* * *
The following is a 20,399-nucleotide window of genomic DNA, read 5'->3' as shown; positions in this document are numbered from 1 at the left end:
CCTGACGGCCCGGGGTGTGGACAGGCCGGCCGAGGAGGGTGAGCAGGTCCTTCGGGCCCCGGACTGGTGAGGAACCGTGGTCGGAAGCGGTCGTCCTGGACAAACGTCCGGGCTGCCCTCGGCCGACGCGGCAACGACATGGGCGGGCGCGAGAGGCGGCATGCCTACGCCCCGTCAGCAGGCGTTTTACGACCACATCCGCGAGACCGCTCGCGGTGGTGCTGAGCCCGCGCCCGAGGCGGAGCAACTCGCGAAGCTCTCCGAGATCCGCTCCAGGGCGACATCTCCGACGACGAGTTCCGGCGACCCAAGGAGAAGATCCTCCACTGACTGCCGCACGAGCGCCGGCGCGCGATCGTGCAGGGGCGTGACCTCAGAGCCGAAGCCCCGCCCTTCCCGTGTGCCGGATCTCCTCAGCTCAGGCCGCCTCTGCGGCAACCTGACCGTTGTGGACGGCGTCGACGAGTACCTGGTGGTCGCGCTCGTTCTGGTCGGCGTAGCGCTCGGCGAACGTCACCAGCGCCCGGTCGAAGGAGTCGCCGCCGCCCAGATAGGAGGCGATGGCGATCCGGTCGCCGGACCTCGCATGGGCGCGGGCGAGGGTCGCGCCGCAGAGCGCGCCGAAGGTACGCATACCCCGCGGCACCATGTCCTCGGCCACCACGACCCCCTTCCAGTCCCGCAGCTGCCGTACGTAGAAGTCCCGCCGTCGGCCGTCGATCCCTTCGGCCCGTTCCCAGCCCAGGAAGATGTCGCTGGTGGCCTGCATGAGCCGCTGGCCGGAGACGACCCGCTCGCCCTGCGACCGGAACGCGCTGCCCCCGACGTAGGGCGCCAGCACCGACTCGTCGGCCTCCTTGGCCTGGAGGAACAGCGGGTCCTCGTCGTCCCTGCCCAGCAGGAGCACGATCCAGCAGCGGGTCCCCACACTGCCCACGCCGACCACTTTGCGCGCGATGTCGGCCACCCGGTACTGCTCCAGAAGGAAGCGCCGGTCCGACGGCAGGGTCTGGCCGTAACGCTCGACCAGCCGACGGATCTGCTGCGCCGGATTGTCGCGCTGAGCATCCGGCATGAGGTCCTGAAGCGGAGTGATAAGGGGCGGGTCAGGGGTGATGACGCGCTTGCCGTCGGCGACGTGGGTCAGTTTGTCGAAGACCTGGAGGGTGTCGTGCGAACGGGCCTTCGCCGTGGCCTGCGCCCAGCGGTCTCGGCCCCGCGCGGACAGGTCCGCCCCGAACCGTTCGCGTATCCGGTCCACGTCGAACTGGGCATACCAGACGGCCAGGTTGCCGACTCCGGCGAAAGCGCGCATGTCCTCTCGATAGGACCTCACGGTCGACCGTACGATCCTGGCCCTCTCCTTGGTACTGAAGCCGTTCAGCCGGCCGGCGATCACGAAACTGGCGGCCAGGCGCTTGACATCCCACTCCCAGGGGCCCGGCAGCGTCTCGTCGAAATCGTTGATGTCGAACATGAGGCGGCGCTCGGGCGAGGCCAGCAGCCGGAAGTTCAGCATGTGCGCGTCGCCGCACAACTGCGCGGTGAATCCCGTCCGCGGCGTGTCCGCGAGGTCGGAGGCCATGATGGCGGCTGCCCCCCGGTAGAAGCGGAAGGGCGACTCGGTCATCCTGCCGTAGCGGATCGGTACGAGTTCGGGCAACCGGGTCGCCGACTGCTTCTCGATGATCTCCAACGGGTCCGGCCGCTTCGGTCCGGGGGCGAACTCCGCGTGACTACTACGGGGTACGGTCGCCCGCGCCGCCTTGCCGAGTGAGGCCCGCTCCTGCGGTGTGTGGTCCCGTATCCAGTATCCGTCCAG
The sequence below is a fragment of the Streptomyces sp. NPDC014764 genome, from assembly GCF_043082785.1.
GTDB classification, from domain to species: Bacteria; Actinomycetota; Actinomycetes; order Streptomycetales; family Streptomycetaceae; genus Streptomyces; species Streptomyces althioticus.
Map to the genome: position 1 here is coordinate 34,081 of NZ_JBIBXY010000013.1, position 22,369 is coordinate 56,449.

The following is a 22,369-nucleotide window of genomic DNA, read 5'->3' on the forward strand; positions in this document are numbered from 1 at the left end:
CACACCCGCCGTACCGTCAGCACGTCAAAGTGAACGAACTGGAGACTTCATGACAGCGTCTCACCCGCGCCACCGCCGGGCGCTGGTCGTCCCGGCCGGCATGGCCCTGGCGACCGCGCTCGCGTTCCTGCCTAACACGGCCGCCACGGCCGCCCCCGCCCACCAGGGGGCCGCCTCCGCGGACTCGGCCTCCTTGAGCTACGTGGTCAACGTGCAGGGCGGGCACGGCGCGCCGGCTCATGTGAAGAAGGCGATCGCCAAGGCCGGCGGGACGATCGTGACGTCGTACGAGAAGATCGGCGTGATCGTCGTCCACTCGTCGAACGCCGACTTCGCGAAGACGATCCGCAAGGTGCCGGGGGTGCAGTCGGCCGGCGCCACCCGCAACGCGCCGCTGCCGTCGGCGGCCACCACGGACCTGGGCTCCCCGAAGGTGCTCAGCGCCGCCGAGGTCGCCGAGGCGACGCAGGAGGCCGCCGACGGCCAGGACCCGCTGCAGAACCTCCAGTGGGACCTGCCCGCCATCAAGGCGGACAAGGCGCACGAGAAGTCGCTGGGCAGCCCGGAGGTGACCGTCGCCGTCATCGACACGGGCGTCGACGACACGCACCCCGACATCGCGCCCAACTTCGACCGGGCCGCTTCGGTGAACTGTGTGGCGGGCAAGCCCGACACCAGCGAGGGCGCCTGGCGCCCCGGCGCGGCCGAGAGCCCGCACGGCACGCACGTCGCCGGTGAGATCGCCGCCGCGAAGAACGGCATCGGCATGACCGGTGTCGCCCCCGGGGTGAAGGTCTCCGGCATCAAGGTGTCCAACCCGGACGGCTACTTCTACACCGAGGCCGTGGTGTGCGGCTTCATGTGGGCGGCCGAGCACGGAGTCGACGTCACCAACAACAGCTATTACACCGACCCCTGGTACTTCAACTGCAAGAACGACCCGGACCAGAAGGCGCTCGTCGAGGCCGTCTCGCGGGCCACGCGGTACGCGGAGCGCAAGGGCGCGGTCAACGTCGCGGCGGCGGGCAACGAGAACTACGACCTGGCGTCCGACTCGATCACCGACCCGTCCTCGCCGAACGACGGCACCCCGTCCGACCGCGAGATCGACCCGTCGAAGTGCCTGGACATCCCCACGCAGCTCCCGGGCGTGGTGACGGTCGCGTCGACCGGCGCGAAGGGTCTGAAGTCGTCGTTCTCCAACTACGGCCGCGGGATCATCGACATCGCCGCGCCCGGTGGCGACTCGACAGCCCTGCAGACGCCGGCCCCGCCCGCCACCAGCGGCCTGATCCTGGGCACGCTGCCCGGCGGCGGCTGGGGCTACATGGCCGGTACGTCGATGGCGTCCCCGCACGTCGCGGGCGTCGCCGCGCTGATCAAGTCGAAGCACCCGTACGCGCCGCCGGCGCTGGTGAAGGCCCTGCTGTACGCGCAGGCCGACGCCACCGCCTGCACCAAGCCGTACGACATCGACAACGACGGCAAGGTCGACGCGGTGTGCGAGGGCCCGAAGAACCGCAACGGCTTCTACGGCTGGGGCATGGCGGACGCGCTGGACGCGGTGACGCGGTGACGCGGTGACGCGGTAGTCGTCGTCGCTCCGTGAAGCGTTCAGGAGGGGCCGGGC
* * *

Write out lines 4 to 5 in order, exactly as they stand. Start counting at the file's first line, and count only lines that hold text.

GTDB classification, from domain to species: Bacteria; Actinomycetota; Actinomycetes; order Streptomycetales; family Streptomycetaceae; genus Streptomyces; species Streptomyces althioticus.
Map to the genome: position 1 here is coordinate 34,081 of NZ_JBIBXY010000013.1, position 22,369 is coordinate 56,449.